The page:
Beat China In Asia

Consider the steady rise of Red capitalism and you'd think Magna International Inc. would have been among the first North American businesses to develop a China strategy. After all, with a corporate culture based on the entrepreneurial spirit of founder Frank Stronach, the Canadian auto parts giant doesn't miss many emerging opportunities–or threats. And since Magna's philosophy revolves around a controlling party with a social contract (the $20-billion-plus outfit has a constitution that predetermines how to distribute its wealth), China seems like a natural fit. But chairman Stronach took his time warming up to the land of chairman Mao, which is why China and its 1.3 billion people managed to stay in Magna's blind spot as the nation transformed into the next big thing for everything money can buy.

Although Magna, which has virtually no debt and roughly one dollar in the bank for every person in China, stands out in a sector with few other strong players (not to mention plenty of unionized dogs like Delphi), it neglected–until recently–the rapid emergence of China as the potential future sweet spot for all things automotive. As Stronach himself pointed out at the company's annual meeting in May, Magna is dangerously tied to a few key customers. Indeed, General Motors, Ford and DaimlerChrysler accounted for 61% of its revenue last year. Volkswagen and BMW supplied 26% of 2004 sales, while all other auto manufacturers, including booming Japanese and Korean companies, accounted for just 7%. While servicing Detroit has served Magna well, Asian and European auto manufacturers have been steadily growing into North American players and eating the former Big Three's lunch along the way. (In Canada, the Detroit trio's combined slice of sales dropped below 50% for the first time ever, in October.) And that has industry watchers wondering if Stronach's empire can keep growing at its typically impressive pace. “Magna needs to diversify its customer base if it hopes to sustain its long-term growth of 10%,” says Youssef Abboud, a senior analyst at Westwind Partners. But building a larger pool of customers that feed the all-important U.S. market is just part of what Magna needs to do to stay on top, since North America's share of global vehicle production is expected to decline over the next five years. In that period, according to Magna's own projections, 49% of industry growth will come from the Asia-Pacific region.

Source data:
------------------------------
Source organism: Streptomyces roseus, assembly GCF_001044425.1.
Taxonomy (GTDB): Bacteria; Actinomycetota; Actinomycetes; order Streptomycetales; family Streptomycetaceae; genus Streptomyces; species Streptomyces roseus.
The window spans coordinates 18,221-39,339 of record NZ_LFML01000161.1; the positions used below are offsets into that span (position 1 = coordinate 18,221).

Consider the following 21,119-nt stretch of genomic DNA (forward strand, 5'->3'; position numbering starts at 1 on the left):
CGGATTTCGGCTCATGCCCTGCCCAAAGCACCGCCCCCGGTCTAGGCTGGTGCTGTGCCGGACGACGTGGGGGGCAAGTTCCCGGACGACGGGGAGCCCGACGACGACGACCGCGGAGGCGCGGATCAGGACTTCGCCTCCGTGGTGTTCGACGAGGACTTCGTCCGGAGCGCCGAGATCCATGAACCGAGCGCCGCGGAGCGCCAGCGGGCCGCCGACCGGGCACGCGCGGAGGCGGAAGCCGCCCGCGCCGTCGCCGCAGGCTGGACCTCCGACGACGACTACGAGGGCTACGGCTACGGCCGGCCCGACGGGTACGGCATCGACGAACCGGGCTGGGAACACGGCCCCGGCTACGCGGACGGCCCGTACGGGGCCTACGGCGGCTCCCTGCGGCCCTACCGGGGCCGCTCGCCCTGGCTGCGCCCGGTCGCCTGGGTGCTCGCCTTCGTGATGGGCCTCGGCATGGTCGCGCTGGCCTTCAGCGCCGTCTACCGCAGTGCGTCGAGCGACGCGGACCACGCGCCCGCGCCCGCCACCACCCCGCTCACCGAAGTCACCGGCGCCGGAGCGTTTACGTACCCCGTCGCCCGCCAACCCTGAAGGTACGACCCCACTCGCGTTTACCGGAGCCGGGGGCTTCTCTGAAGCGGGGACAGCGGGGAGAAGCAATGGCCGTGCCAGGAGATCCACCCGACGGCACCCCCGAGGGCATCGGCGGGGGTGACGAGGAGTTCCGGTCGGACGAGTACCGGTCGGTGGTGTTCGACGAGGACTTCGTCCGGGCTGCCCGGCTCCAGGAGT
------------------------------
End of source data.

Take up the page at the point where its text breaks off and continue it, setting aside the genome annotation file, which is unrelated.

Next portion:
Look at China alone. The national economy is growing at a 9.4% annual rate, with an output already two-thirds that of the United States. Vehicle sales jumped to 3.26 million in 2002 from 1.43 million in 1995. In 2003, sedan sales increased 70%, to 1.9 million units. By 2010, the nation's light-vehicles market could reach seven million units, surpassing Japan, the world's second-largest automotive battleground. Local auto parts operations are inefficient and lack expertise to produce sophisticated product modules. Help is wanted. But the window for Canadian auto-parts companies to get in on the party is closing fast. Within the next three years, the Automotive Parts Manufacturers' Association reports–for better or worse–automakers in China will be sourcing 70% of components locally.